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Sex, Gender and Sexuality

Two students standing on rainbow colored stairs in NetherlandsWhen considering education abroad, it’s important to think about the cultural and local attitudes towards sexual orientation and gender identity in your host country. Familiarize yourself with local laws and customs so you can make informed and safe choices to ensure your destination and program will best fit your needs.


Get to know your destination

Explore LBGTQI+ travel guides and internet resources. Talk with other LBGTQI+ and allied people about their experiences in certain countries or regions to gather as much information as possible to make an informed decision about your education abroad destination. Find out what local newspapers, e-magazines or online resources may be available. Also think about how you can support fellow LBGTQI+ peers while abroad.  Some questions to ask include:

  • How open will I be about my sexual orientation and gender identity with my teachers, peers, friends, host family and others? 
  • How important is it to me to find other sexual minority students and friends while abroad? How will I make connections with other sexual minority students, local residents, or community organizations and gathering places?
  • What resources are available in my host country for sexual minority people?
  • Are there any LBGTQI+ friendly establishments nearby? How can I find them?
  • What are my safety needs and perceptions, and how can they best be met? Is the program able to make special accommodations for students who request single rooms, private baths, or certain roommates? Is it possible to request host families who are LBGTQI+ allies?
  • As a transgender student, will I need access to any medications, supplies, or services while abroad? Are they available in my host country? If not, will I need any additional documentation to travel with my medication or supplies?

Learn the laws of your host country regarding sexual and gender identity
You are required to follow the laws in your host country. Once outside the United States you are no longer protected by U.S. laws. If same-sex acts are illegal in your host country and you are caught engaging in them (or presumed to have engaged in them), you could be arrested and imprisoned in that country. In some countries, the penalties are very severe and can even include deportation, corporal punishments, and worse.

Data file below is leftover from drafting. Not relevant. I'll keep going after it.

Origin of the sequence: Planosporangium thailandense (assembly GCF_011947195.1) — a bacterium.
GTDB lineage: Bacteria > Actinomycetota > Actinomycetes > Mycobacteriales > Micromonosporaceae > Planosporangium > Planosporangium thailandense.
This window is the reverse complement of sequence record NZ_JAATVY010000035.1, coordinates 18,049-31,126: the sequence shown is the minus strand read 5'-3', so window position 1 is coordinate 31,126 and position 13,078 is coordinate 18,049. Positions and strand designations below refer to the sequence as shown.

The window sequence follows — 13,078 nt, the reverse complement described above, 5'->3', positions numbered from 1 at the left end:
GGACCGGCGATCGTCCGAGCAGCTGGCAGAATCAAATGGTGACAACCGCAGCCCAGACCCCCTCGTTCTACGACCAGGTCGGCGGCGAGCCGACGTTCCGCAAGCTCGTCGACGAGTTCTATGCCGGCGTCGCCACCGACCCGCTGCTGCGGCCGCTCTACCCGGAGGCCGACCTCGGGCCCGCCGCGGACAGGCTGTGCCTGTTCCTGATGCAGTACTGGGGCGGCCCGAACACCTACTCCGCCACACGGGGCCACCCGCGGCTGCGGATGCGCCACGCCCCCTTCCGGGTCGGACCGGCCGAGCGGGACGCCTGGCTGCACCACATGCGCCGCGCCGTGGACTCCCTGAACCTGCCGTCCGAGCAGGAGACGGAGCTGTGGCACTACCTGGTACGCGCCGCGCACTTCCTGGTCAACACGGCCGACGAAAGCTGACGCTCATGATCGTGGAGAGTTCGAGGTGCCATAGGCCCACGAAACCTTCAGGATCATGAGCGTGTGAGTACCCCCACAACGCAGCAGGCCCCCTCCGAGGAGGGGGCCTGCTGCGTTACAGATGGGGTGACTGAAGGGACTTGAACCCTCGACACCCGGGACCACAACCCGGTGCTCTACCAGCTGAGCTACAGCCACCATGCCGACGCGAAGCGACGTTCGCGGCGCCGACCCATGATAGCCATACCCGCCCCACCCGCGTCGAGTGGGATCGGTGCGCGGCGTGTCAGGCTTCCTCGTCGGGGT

Be familiar with local laws and customs so you can make informed and safe choices about destinations and programs which will be the best fit for you and your needs. Some questions to ask include:

  • Are there public decency or public indecency laws?
  • What is the age of consent? Does it differ for heterosexual versus same-sex couples?
  • Does the law require having “proper documentation” at all times?
  • What is the police attitude towards the local LBGTQ community?
  • Will laws and attitudes be the same for different social classes or geographic areas?

Context, customs, and attitudes toward relationships in your host country
Similar expressions or behaviors may have vastly different meanings in different places. In some locations when you are outside distinct gay 'neighborhoods' or specific vacation or resort facilities, open expressions of your sexual orientation might be frowned upon.

In some other areas of the world, expressions of friendship (such as eye contact, a smile, touching, and physical proximity) may be quite different than those expressed among your U.S. peers and cause you to experience confusion or uncertainty about who may or may not be LBGTQ. For example, in several Middle Eastern countries hand-holding among males is a custom of special friendship and respect and does not necessarily imply homosexuality. Some questions to ask include:

  • What are the cultural and local attitudes towards Americans, tourists, and sexual orientation and gender identity in my host country?
  • What are police attitudes towards local residents, tourists, LBGTQ visitors?
  • What is considered typical male and female social behavior and customary gender relations and social patterns in the host country?
  • What may make the coming out process different in the host country compared to the U.S.?
  • What are the norms and behavioral expectations within the LBGTQ communities in my host country?
  • What is the social perception of lesbian, gay, and bisexual people in my host country? How are LBGTQ people socially defined? What roles do transgender people play in the host culture?

Be aware of changes coming back from abroad
A journey abroad is a time of personal growth and discovery. Many transformations in personal development and self-awareness can occur, prompted by the fact that the restrictions of the home culture have been removed. Returning home is therefore a time of transition that can be difficult at times.

  • If you choose to come out while abroad, how will this affect your return to friends and family?
  • Will you be able to re-integrate these relationships upon your return or will you need to find a different supportive community?

Be aware before you come back home of the ways in which you may have changed both independent of and as a result of your coming out.

Consider the implications of coming out when back home. Often family and friends may want to dismiss your sexual orientation as temporary due to the experience abroad, rather than acknowledge a lifelong identity.

As difficult as it is to adapt to an entirely new culture, it can be just as challenging to come back home after being away for any period of time. It is best to know what you might encounter in order to prepare for this adjustment period.

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